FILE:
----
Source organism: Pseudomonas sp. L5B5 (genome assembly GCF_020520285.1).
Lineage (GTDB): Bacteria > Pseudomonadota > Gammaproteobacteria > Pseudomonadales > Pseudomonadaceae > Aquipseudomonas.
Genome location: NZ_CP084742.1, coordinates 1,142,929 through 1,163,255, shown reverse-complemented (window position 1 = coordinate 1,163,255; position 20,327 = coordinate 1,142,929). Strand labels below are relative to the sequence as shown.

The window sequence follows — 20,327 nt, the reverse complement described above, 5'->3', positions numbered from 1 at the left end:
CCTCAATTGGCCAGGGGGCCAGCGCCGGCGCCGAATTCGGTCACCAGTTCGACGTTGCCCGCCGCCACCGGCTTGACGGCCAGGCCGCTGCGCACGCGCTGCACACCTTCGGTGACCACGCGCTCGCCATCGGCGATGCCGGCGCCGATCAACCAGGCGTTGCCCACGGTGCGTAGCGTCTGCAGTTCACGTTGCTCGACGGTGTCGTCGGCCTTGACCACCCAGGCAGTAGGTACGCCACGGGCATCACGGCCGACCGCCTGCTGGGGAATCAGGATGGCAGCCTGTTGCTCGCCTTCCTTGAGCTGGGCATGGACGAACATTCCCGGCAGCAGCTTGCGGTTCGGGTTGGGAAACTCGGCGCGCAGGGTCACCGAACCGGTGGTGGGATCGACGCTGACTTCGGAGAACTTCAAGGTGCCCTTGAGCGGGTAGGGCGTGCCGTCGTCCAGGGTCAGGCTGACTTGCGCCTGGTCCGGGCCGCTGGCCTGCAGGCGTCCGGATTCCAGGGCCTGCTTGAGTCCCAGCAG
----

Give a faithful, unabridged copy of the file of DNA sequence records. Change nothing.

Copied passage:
Source organism: Pseudomonas sp. L5B5 (genome assembly GCF_020520285.1).
Lineage (GTDB): Bacteria > Pseudomonadota > Gammaproteobacteria > Pseudomonadales > Pseudomonadaceae > Aquipseudomonas.
Genome location: NZ_CP084742.1, coordinates 1,142,929 through 1,163,255, shown reverse-complemented (window position 1 = coordinate 1,163,255; position 20,327 = coordinate 1,142,929). Strand labels below are relative to the sequence as shown.

The window sequence follows — 20,327 nt, the reverse complement described above, 5'->3', positions numbered from 1 at the left end:
CCTCAATTGGCCAGGGGGCCAGCGCCGGCGCCGAATTCGGTCACCAGTTCGACGTTGCCCGCCGCCACCGGCTTGACGGCCAGGCCGCTGCGCACGCGCTGCACACCTTCGGTGACCACGCGCTCGCCATCGGCGATGCCGGCGCCGATCAACCAGGCGTTGCCCACGGTGCGTAGCGTCTGCAGTTCACGTTGCTCGACGGTGTCGTCGGCCTTGACCACCCAGGCAGTAGGTACGCCACGGGCATCACGGCCGACCGCCTGCTGGGGAATCAGGATGGCAGCCTGTTGCTCGCCTTCCTTGAGCTGGGCATGGACGAACATTCCCGGCAGCAGCTTGCGGTTCGGGTTGGGAAACTCGGCGCGCAGGGTCACCGAACCGGTGGTGGGATCGACGCTGACTTCGGAGAACTTCAAGGTGCCCTTGAGCGGGTAGGGCGTGCCGTCGTCCAGGGTCAGGCTGACTTGCGCCTGGTCCGGGCCGCTGGCCTGCAGGCGTCCGGATTCCAGGGCCTGCTTGAGTCCCAGCAG